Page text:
Finding my purpose with a little help from Sir Kensington

Sir Kensington Ketchup labelAs an entrepreneur and introverted-creative-type too shy to be a natural salesman, I approach every cocktail party with a plan to casually practice my pitch on anyone unsuspecting enough to ask, “How’s it going?” What derails this plan every is that the question usually comes out as, “Hey bread man, how’s the bread business?” I immediately go on the defensive to explain that business is good, but my focus is now these craft beer grain crackers and we work with breweries and we ship all over the country, and I keep going trying to turn the confused look into some kind of sign of recognition. I get there eventually, usually with sincere enthusiasm and interest. But it all goes away when the conversation ends with, “That’s cool but I sure do miss your bread.”

The thing is, I have to take full responsibility for receiving compliments and feeling disrespected and misunderstood. Bread is where it all began, but Naturally Fermented Craft Beer Grain Crackers are the future and I want everyone else to get on board with me. I simply have to get better at telling my story and being clear about what the purpose of my business really is. To get some help, I looked to ketchup.

Sir Kensington is a condiment brand. He is also a fictional mascot created by founders Mark Ramadan and Scott Norton to help convey the mission of their company: to bring integrity and charm to ordinary and overlooked food. They take what could be a confusing and unconvincing pitch about making fancy ketchup, something you didn’t even know you needed, and make their point  with just a glance at the label. Of course, it takes a bit more to get you past the premium price, but this is just the beginning of a conversation.  The next step is to convince you that the purpose of the business is worthy of your time and money.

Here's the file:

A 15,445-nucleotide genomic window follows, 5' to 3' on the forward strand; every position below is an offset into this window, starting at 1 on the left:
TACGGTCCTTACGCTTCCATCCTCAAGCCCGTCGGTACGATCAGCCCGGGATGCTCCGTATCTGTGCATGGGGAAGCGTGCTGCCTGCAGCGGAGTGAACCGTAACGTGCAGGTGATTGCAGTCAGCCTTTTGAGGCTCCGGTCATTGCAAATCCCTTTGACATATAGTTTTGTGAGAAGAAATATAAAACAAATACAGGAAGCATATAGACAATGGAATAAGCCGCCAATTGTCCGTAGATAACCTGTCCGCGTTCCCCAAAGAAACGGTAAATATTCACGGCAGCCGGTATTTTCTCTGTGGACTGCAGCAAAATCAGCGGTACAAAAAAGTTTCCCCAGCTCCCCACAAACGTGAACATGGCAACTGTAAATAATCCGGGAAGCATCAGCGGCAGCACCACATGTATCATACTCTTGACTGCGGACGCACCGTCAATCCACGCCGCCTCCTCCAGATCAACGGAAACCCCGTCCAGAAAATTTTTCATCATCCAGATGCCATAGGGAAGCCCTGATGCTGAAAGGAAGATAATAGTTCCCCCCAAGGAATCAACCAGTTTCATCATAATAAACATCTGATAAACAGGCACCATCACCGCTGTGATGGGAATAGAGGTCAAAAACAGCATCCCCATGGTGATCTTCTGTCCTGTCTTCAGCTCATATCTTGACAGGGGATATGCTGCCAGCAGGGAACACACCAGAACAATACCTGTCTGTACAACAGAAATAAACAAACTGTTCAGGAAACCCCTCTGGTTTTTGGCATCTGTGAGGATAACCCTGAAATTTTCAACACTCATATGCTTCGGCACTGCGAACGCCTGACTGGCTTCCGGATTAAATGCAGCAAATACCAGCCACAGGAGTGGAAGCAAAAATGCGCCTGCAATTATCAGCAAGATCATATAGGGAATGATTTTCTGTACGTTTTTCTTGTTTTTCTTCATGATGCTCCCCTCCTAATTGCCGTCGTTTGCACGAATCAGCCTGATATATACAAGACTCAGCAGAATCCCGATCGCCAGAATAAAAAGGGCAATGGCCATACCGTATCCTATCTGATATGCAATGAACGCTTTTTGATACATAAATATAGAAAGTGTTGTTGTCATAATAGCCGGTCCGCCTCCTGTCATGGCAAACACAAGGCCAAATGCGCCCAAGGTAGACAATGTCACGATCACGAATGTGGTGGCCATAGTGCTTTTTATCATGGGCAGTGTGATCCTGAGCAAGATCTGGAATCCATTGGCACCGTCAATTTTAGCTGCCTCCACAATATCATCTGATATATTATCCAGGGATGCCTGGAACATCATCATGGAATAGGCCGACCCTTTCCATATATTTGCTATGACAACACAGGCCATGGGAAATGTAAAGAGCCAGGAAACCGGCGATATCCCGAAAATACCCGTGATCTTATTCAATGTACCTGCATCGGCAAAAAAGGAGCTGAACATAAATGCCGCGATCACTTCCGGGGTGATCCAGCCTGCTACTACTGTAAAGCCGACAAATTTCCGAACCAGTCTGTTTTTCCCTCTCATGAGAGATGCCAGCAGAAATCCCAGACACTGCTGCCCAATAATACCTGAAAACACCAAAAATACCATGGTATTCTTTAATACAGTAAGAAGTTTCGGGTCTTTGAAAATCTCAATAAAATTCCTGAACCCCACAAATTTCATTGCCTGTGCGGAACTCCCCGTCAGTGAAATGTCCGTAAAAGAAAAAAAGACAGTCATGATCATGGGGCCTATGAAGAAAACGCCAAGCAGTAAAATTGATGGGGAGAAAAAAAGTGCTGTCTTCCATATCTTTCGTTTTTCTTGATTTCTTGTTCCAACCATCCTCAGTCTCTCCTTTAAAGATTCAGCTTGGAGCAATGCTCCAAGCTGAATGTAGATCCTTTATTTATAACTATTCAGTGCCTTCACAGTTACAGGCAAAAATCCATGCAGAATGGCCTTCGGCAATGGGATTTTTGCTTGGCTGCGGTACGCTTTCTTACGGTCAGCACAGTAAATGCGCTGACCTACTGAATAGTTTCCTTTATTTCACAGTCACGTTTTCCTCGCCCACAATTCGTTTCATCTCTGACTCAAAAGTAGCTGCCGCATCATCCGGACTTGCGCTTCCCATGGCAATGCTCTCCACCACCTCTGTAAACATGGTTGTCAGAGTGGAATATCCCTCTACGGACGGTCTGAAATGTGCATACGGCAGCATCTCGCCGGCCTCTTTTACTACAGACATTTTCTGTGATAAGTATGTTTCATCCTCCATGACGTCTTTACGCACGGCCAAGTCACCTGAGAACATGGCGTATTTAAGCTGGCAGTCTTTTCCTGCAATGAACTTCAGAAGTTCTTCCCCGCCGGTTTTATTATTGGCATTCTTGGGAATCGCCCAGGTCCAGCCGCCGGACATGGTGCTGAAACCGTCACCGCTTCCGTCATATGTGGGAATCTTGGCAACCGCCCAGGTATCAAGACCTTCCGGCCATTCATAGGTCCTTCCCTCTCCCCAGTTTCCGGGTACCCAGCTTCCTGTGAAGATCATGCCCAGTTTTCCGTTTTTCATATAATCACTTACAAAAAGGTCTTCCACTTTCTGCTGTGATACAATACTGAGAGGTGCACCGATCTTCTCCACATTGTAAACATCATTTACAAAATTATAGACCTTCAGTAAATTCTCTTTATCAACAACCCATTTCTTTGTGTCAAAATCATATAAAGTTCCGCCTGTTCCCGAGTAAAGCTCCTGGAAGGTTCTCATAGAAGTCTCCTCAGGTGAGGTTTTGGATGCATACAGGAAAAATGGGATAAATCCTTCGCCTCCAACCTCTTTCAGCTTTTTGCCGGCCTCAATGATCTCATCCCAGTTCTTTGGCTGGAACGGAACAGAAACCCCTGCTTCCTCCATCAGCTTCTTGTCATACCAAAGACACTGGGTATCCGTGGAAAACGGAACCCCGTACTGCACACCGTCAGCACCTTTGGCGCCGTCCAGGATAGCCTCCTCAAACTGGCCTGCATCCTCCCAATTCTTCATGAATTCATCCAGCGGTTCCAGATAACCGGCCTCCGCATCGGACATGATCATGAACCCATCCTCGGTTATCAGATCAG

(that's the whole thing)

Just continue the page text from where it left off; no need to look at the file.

Ramadan and Norton are very aware of this challenge and spend a lot of time and effort making sure they know their purpose and how to convey it. In a recent article they explain part of the process. They explain how they use three simple questions to discover their mission.

Question 1: What makes your offering different–product or service–than your competitors? For my products, it usually takes just a taste of my crackers to get what’s different. But how do I convey this in words and in packaging that sits quietly on the shelf?

Our crackers are not just a plain vehicle for cheese or whatever spice is peppered on the surface. Our crackers celebrate the flavors of whole grains. In the same way that craft beer is full of flavor, we take those same grains and ferment them in sourdough to bring out those great flavors in every bite. How about that?

Question 2: What about yourself or your business would you never change?  Our products must enrich the heart, mind, and nourish the body.  We strive to be zero waste, environmentally, socially, and financially responsible.

We will never use lower quality ingredients or processes just because they are cheaper or easier. We will never jump on a bandwagon, although bands and wagons on their own are great. We believe that educated consumers are happier and more engaged. We will never act on unsubstantiated beliefs or trends; we will act on evidence or find a way to test and act on the results. We will always remain critical thinkers.

Question 3: Write the 2026 Wall Street Journal article about your company’s success. What does it look like? The headline reads, “DeRego’s helps to improve the quality of life around the world by challenging industries to ask ‘Why?’ and ‘Why not?”

A bit lofty, perhaps, but we have a few years to get there. I do think this is the special thing that we have to offer, our reason for being. Taking things for granted is the biggest enemy of making something great. I pushed my oven through the back door of my bakery with the help of some friends. If you saw my oven you would thing this to be an impossible task. I look at it every day and think, “If we could do that, then maybe anything is possible.” I hope to keep creating opportunities to try more impossible things.

OK. That felt good. Forward-thinking and purpose-driven. At the next cocktail party I will be looking out for you, seeing if I can get you from curious to excited in fewer words and leave you with a clear understanding of the purpose of my company!